3. The process which comprises forming an anhydrous mixture consisting essentially of sulfur trioxide and liquid sulfur trioxide, said mixture containing not less than 50% by weight of liquid sulfur dioxide, passing acetylene into said mixture in quantity to provide substantially one mol of acetylene per substantially four mols of sulfur trioxide, while maintaining temperature below minus C., thereafter evaporating off the sulfur dioxide to recover the resulting brownish-colored, viscous, resinous reaction product.
4. The process which comprises reacting acetylene with sulfur trioxide constituent of an anhydrous mixture consisting essentially of sulfur trioxide and liquid sulfur dioxide, while maintaining substantially all of said sulfur dioxide in the liquid phase substantially throughout said reaction.
5. The process which comprises reacting acety lene with sulfur trioxide constituent of an anhydrous mixture consisting essentially of sulfur trioxide and liquid sulfur dioxide, said mixture containing liquid sulfur dioxide in amount such as to facilitate maintenance of the reaction mass in an agitatable condition substantially through out the reaction, agitating said mass during the reaction, and maintaining substantially all said sulfur dioxide in the liquid phase substantially throughout said reaction.
6. The process which comprises reacting acetylene with sulfur trioxide constituent of an anhydrous mixture consisting essentially of sulfur trioxide and liquid sulfur dioxide, said mixture containing liquid sulfur dioxide in amount such as to facilitate maintenance of the reaction mass in an agitatable condition substantially through out the reaction, agitating said mass during reaction, maintaining substantially all of said sulfur dioxide in the liquid phase substantially throughout said reaction, and thereafter separating the sulfur dioxide from the reaction mass to recover the resultant reaction product.
'7. The process which comprises reacting not more than 1.25 mols of acetylene with substan tially four mols of the sulfur trioxide constituent of an anhydrous mixture consisting essentially of sulfur trioxide and liquid sulfur dioxide, said mixture containing liquid sulfur dioxide in an amount such as to facilitate maintenance of a reaction mass in an agitatable condition substantially throughout the reaction, agitating said mass during the reaction, and maintaining substantially all of said sulfur dioxide in the liquid phase substantially throughout said reaction.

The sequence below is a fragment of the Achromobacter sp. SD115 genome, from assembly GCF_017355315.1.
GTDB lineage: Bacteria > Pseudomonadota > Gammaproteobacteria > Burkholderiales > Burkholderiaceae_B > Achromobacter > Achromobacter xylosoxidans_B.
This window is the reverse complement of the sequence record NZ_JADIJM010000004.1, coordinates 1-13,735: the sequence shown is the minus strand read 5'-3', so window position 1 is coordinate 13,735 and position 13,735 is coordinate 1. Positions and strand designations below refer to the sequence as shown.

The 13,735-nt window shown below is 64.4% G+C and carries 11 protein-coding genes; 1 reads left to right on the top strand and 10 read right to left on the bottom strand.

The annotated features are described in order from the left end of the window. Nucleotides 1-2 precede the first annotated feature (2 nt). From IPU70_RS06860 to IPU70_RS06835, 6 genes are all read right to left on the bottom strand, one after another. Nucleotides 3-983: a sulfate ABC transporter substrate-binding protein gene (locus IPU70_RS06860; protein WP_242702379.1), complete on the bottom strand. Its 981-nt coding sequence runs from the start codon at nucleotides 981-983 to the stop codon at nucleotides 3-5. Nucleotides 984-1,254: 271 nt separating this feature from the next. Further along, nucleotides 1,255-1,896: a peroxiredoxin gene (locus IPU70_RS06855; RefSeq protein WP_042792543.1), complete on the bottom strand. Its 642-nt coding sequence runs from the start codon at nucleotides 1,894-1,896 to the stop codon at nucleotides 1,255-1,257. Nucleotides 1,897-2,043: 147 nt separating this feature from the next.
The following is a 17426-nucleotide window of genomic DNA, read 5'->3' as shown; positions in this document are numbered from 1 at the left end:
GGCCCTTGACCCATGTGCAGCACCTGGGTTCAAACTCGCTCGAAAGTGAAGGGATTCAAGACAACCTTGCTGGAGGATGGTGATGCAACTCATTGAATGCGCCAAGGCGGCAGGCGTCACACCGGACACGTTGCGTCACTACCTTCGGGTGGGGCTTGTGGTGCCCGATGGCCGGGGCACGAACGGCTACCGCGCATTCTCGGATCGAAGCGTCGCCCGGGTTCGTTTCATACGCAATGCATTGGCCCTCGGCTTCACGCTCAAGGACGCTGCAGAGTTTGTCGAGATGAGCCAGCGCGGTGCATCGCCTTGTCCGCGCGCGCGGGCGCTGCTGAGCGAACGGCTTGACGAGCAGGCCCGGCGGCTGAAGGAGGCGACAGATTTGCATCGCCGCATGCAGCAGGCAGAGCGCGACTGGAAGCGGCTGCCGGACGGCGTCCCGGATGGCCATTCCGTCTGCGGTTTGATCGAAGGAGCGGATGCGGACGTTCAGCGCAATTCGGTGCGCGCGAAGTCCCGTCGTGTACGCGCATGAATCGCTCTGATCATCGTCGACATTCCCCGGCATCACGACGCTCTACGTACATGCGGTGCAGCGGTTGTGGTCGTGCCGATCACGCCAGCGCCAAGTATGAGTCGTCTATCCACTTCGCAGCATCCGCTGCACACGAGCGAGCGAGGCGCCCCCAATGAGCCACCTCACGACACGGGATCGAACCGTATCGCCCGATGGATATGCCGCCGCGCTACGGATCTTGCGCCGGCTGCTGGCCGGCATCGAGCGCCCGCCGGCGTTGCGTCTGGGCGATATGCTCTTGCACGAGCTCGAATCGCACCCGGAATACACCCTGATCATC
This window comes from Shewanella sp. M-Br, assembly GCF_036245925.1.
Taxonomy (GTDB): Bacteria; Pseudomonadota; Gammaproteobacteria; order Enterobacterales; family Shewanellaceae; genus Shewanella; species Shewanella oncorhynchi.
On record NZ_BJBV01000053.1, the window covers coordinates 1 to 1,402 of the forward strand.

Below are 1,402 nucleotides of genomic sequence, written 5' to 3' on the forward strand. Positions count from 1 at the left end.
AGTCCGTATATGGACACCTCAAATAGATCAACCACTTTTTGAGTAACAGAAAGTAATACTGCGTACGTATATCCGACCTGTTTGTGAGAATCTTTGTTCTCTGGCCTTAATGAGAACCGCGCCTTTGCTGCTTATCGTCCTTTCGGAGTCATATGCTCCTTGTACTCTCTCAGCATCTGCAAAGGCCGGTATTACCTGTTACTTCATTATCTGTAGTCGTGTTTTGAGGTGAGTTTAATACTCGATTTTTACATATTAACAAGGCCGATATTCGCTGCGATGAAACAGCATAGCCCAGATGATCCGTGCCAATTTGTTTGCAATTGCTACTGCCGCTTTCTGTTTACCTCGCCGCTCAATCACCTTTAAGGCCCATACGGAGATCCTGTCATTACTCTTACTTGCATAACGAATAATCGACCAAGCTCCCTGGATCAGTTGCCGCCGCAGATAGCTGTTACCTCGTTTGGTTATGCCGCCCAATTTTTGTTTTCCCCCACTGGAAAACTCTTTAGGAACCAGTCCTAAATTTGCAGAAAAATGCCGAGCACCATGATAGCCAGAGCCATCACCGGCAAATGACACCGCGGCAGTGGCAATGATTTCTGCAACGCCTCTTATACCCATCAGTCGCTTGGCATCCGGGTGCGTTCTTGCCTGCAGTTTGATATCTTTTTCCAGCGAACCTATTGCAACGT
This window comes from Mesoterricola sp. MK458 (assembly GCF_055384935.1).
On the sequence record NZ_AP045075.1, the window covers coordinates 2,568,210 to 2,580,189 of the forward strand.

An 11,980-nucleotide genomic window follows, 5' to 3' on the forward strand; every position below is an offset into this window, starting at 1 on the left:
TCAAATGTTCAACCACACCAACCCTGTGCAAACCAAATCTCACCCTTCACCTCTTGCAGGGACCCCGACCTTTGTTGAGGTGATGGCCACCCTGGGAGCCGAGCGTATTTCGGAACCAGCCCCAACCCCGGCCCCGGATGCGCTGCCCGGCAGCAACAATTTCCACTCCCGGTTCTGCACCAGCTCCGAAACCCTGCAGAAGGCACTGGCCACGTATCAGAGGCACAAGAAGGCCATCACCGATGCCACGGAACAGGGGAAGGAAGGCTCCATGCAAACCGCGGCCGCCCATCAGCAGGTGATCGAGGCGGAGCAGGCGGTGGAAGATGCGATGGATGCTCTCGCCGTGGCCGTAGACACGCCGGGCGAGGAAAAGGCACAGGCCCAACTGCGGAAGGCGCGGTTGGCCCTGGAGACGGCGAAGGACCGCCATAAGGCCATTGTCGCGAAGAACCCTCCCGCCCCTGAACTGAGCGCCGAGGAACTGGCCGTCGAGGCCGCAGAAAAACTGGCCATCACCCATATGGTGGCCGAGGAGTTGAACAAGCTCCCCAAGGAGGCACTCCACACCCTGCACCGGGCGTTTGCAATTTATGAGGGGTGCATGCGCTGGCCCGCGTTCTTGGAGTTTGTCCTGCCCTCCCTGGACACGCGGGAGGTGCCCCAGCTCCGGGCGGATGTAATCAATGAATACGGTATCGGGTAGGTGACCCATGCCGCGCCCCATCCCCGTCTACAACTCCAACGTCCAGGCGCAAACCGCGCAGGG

8. The process which comprises reacting sub-- stantially one mol of acetylene with substantially four mols of the sulfur trioxide constituent of an anhydrous mixture consisting essentially of sulfur trioxide and liquid sulfur dioxide, said mixture containing liquid sulfur dioxide in amount such as to facilitate maintenance of a reaction mass in an agitatable condition substantially throughout the reaction, agitating said mass during reaction, maintaining substantially all of said sulfur trioxide in the liquid phase substantially throughout said reaction, and thereafter separating the sulfur dioxide from the reaction mass to recover the resultant reaction product.
9. The brownish colored, viscous, resinous addition product of acetylene and sulfur trioxide, the composition of which product corresponds substantially with from about one to not more than 1.25 mols acetylene per 4 mols of sulfur trioxide.
EVERETT E. GILBERT. JULIAN A. O'ITO.
REFERENCES CITED The following references are of record in the file of this patent:
UNITED STATES PATENTS 550,572 Germany May 12, 1932

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1. THE PRODUCT CORRESPONDING WITH THE STRUCTURAL FORMULA
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Citations (4)

* Cited by examiner, † Cited by third party
Publication number Priority date Publication date Assignee Title
DE550572C (en) * 1930-05-17 1932-05-12 Ig Farbenindustrie Ag Process for the production of ethionic acid or carbyl sulfate and their homologues
US2138584A (en) * 1937-02-20 1938-11-29 Du Pont Polysulphones and their preparation
US2219748A (en) * 1939-03-07 1940-10-29 Gen Aniline & Film Corp Thioxane sulphur trioxide addition compound
US2365783A (en) * 1940-07-23 1944-12-26 Procter & Gamble Sulphonation of branched chain olefins

Patent Citations (5)

* Cited by examiner, † Cited by third party
Publication number Priority date Publication date Assignee Title
DE550572C (en) * 1930-05-17 1932-05-12 Ig Farbenindustrie Ag Process for the production of ethionic acid or carbyl sulfate and their homologues
US1913794A (en) * 1930-05-17 1933-06-13 Ig Farbenindustrie Ag Process of preparing ethionic acid or carbyl sulphate
US2138584A (en) * 1937-02-20 1938-11-29 Du Pont Polysulphones and their preparation
US2219748A (en) * 1939-03-07 1940-10-29 Gen Aniline & Film Corp Thioxane sulphur trioxide addition compound
US2365783A (en) * 1940-07-23 1944-12-26 Procter & Gamble Sulphonation of branched chain olefins